Commencement is dealt with under section 94 which says that the provisions of the 2016 Act will enter into force by virtue of regulations made by the home secretary. However, section 94 identifies that subsections (3) to (5) of section 61 (Immigration bail) came into force on 12 May 2016. The Immigration Act 2016 (Commencement No. 1) Regulations 2016 identified two dates for commencement, namely 31 May and 12 July 2016. The provisions in section 67 (unaccompanied refugee children), sections 69 to 72 (transfer of responsibility for relevant children), section 75 (maritime enforcement) and Schedule 14 (maritime enforcement) entered into force on 31 May 2016. The immigration skills charge is not expected to enter into force until the spring of 2017. The Immigration Act 2016 (Transitional Provision) Regulations 2016 made housekeeping changes without which persons on temporary admission with permission to work would have been rendered illegal workers as of 12 July 2016.
A raft of other provisions came into force on 12 July 2016, namely: sections 1 to 9 (Director of Labour Market Enforcement); sections 10 to 13 (Gangmasters and Labour Abuse Authority); section 25 (code of practice); sections 31 to 33 (supplementary provision); section 34 (offence of illegal working); section 35 (offence of employing illegal worker); sections 46 to 53 (powers of immigration officers etc); section 55 (supply of information to Secretary of State); section 56 (detention etc by immigration officers in Scotland); section 57 (powers to take fingerprints etc from dependants); section 58 (interpretation of Part 3); section 59 (guidance on detention of vulnerable persons); section 60 (limitation on detention of pregnant women); section 76 (persons excluded from the United Kingdom under international obligations); section 86 (power to make passport fees regulations); section 87 (passport fees regulations: supplemental); section 88 (power to charge for passport validation services); section 89 (civil registration fees); Schedule 1 (persons to whom Director etc. may disclose information); Schedule 2 (functions in relation to labour market); Schedule 3 (consequential and related amendments); Schedule 9 (duty to supply nationality documents to Secretary of State: persons to whom duty applies); and Schedule 15 (civil registration fees).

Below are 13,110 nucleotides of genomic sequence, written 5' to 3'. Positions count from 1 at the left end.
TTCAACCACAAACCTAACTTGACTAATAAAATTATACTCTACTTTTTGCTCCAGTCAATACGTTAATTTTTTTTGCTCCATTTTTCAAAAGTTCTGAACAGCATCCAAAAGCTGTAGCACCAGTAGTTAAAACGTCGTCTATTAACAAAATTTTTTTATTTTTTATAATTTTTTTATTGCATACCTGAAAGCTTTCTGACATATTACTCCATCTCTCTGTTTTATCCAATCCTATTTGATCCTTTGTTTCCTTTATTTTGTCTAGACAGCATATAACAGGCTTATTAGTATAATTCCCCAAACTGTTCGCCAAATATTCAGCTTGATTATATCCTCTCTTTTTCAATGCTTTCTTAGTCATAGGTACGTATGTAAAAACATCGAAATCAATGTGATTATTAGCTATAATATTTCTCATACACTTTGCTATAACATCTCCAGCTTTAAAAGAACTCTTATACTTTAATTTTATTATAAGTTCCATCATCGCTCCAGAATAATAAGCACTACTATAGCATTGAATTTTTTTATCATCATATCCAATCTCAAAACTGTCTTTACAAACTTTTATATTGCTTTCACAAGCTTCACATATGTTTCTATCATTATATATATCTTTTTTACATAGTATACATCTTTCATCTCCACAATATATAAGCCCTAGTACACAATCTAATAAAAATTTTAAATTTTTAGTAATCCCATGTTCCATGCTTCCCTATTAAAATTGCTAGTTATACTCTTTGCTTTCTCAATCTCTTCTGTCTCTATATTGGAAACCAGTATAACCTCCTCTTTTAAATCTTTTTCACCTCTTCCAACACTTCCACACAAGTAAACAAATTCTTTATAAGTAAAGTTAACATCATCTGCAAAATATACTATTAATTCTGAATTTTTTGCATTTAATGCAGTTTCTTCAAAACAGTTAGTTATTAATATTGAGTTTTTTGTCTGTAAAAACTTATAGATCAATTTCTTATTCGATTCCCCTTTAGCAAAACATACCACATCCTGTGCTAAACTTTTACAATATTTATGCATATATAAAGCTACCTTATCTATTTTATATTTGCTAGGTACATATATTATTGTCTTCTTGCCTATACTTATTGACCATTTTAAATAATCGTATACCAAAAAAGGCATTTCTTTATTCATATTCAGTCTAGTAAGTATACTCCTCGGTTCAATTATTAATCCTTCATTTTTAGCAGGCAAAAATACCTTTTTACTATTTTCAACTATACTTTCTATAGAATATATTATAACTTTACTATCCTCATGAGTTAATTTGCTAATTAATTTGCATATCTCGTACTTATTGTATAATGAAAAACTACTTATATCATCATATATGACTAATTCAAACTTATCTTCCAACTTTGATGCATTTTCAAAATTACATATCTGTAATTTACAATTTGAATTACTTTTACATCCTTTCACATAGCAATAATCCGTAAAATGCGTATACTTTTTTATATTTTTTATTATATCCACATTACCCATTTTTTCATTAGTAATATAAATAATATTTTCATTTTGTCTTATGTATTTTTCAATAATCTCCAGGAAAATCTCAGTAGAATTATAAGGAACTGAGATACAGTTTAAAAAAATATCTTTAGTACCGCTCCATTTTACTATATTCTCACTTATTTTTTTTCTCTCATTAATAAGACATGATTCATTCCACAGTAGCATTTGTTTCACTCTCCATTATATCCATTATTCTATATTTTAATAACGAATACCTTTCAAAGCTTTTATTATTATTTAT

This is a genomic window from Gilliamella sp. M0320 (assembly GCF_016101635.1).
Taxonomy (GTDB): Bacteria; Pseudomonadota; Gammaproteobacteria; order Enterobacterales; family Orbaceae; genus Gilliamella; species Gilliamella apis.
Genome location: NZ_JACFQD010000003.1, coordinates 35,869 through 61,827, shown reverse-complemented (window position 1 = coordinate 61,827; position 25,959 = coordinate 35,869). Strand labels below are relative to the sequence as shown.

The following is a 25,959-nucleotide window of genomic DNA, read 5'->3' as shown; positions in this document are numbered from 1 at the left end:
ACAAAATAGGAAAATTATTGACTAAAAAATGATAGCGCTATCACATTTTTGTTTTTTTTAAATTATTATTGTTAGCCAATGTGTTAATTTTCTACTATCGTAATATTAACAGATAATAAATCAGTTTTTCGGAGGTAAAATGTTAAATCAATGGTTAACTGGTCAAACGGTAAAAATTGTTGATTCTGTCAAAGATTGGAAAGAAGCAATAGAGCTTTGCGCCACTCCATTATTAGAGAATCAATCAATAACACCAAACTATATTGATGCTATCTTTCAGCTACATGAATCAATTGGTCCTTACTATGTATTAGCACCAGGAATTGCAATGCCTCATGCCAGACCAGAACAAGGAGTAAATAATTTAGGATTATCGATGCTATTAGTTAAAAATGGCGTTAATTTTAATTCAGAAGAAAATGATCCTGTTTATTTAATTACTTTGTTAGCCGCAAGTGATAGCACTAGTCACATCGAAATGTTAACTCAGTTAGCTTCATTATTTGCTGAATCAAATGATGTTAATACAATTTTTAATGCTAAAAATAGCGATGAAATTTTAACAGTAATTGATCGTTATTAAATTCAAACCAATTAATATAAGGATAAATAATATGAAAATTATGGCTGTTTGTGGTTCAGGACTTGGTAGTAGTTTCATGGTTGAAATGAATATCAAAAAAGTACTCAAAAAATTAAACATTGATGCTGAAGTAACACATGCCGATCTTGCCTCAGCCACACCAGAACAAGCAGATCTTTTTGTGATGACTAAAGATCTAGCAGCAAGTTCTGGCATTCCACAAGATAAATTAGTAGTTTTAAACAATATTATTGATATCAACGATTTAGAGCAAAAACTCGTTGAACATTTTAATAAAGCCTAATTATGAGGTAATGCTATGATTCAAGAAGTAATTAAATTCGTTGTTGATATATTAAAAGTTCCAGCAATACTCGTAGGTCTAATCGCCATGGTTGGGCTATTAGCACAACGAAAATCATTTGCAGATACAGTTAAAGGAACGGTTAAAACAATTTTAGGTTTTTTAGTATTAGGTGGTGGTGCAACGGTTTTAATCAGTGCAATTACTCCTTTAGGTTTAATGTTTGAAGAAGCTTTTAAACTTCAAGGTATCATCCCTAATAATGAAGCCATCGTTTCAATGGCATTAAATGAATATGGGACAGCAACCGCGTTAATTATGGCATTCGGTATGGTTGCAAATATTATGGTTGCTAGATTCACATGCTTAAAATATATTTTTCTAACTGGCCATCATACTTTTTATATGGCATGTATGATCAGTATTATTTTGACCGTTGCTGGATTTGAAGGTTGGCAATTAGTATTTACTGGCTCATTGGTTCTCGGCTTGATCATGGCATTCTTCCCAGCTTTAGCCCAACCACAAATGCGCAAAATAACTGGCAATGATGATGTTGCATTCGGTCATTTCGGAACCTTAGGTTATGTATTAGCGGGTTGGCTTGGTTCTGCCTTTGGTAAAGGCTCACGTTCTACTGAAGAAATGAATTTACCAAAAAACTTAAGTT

Leaving the dilemmas of effective enforcement aside, we need to ask ourselves whether the home office, which is struggling to understand existing laws, will even be able to understand all these new measures? Template decision letters used in cases show that people who “write” the said decisions do not understand their work and always tend look at things the wrong way round.
Giving a bird’s eye view of some mistakes to avoid in future times, Professor Thom Brooks recently proposed that so as to avoid meeting an undignified end like her former boss David Cameron, the catty new prime minister Mrs May should adopt a six-point plan to confront the “crucial challenge” of immigration. The strategy must start with the “right target” and Brooks explains that the problem with reducing “net migration” is that the concept includes a high percentage of foreign students and 80,000 British citizens whose presence should not raise eyebrows.
Brooks proposes the reinstatement of the Migration Impacts Fund. He argues for the need to ensure that more is done so that migrants speak English and also advises Mrs May to review and update the byzantine/kaleidoscopic points-based system in order to make it more robust and fit for purpose. He also advocates the availability of greater funding for immigration officials so that they can tackle human trafficking, illegal working and sham marriages. Against that analysis, the 2016 Act may fill in some gaps in relation to illegal working and the labour market. Part 4 of the 2014 Act addressed the problems posed by sham marriages and the 2016 Act does nothing to add to the earlier provisions. Under the 2014 Act, “legitimate marriages have become home office honey traps” and it is reported that “the administration of marriage has been taken out of the hands of the church – and used as a crude tool for the state to carry out deportation.”